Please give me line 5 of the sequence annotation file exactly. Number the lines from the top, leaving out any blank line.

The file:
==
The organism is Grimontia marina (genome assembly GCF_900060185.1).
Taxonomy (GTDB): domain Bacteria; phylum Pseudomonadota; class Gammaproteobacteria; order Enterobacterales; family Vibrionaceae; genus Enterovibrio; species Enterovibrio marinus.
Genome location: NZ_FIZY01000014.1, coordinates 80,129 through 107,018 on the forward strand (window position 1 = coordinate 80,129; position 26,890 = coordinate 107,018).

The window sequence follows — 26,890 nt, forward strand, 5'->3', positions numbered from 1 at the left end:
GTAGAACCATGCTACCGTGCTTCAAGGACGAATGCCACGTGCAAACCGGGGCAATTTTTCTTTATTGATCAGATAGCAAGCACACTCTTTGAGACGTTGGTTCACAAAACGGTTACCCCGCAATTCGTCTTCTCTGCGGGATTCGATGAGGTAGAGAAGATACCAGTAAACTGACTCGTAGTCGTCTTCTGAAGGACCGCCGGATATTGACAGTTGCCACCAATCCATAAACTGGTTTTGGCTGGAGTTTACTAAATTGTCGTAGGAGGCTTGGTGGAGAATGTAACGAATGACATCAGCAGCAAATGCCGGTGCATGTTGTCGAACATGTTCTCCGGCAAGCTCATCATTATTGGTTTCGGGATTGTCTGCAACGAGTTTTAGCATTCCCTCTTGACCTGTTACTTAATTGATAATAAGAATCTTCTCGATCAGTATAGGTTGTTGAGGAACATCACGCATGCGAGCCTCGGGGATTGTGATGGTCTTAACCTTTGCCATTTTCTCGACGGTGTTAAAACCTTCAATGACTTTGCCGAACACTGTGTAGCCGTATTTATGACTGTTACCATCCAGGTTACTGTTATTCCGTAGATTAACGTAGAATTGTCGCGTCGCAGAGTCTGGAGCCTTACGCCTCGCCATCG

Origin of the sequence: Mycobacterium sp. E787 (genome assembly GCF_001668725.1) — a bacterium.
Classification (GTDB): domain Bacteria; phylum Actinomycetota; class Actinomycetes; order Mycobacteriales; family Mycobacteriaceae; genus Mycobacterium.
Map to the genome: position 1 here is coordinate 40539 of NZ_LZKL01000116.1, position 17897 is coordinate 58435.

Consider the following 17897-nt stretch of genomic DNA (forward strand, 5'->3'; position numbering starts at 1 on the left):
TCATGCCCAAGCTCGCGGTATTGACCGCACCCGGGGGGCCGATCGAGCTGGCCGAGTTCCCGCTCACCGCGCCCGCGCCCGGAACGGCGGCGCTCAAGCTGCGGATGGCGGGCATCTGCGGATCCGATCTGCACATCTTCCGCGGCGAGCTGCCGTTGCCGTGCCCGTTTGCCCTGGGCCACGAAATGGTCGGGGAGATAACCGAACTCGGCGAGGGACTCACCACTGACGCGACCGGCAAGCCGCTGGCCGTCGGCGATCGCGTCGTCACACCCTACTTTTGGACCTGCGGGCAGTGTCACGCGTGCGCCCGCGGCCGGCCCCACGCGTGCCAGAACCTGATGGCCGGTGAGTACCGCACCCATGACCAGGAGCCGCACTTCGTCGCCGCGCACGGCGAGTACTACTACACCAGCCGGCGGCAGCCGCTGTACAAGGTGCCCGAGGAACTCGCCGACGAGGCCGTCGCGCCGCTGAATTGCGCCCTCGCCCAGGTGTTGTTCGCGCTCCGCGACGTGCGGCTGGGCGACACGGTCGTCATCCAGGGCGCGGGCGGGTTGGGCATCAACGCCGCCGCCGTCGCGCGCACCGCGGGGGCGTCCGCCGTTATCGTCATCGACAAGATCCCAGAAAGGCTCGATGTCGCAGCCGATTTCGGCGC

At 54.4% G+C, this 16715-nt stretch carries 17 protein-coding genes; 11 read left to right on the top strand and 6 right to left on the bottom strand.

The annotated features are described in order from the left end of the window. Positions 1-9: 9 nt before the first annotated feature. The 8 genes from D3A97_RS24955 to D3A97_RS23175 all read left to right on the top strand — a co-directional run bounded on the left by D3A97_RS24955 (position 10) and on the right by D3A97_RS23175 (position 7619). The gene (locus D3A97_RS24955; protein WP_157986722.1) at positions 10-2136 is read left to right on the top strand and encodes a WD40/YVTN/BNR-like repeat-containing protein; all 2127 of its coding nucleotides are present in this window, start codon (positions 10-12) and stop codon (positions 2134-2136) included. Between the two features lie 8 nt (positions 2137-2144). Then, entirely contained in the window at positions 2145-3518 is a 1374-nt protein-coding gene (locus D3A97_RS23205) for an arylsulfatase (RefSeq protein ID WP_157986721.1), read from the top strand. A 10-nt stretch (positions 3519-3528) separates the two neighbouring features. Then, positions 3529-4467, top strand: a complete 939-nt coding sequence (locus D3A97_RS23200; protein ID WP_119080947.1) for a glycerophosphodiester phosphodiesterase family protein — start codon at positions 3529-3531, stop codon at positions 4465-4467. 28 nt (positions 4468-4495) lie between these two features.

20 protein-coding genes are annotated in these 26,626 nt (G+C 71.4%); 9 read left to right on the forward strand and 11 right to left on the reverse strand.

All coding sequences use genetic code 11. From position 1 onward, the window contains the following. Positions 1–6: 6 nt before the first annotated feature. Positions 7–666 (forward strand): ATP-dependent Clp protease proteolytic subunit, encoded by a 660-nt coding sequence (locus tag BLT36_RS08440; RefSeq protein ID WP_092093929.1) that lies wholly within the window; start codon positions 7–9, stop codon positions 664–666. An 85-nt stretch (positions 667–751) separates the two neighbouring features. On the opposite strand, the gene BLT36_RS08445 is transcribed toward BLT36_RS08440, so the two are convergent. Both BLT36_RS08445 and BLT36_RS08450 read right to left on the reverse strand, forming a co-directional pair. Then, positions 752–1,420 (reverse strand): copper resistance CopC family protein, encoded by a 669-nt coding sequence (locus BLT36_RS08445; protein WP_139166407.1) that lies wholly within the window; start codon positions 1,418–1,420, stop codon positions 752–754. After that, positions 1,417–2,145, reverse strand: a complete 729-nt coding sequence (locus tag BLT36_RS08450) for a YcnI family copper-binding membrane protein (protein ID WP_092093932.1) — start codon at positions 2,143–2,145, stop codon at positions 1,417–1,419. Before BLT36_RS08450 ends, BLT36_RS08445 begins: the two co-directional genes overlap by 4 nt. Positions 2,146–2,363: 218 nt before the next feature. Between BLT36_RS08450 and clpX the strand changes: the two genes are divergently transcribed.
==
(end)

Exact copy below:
GTAGAACCATGCTACCGTGCTTCAAGGACGAATGCCACGTGCAAACCGGGGCAATTTTTCTTTATTGATCAGATAGCAAGCACACTCTTTGAGACGTTGGTTCACAAAACGGTTACCCCGCAATTCGTCTTCTCTGCGGGATTCGATGAGGTAGAGAAGATACCAGTAAACTGACTCGTAGTCGTCTTCTGAAGGACCGCCGGATATTGACAGTTGCCACCAATCCATAAACTGGTTTTGGCTGGAGTTTACTAAATTGTCGTAGGAGGCTTGGTGGAGAATGTAACGAATGACATCAGCAGCAAATGCCGGTGCATGTTGTCGAACATGTTCTCCGGCAAGCTCATCATTATTGGTTTCGGGATTGTCTGCAACGAGTTTTAGCATTCCCTCTTGACCTGTTACTTAATTGATAATAAGAATCTTCTCGATCAGTATAGGTTGTTGAGGAACATCACGCATGCGAGCCTCGGGGATTGTGATGGTCTTAACCTTTGCCATTTTCTCGACGGTGTTAAAACCTTCAATGACTTTGCCGAACACTGTGTAGCCGTATTTATGACTGTTACCATCCAGGTTACTGTTATTCCGTAGATTAACGTAGAATTGTCGCGTCGCAGAGTCTGGAGCCTTACGCCTCGCCATCG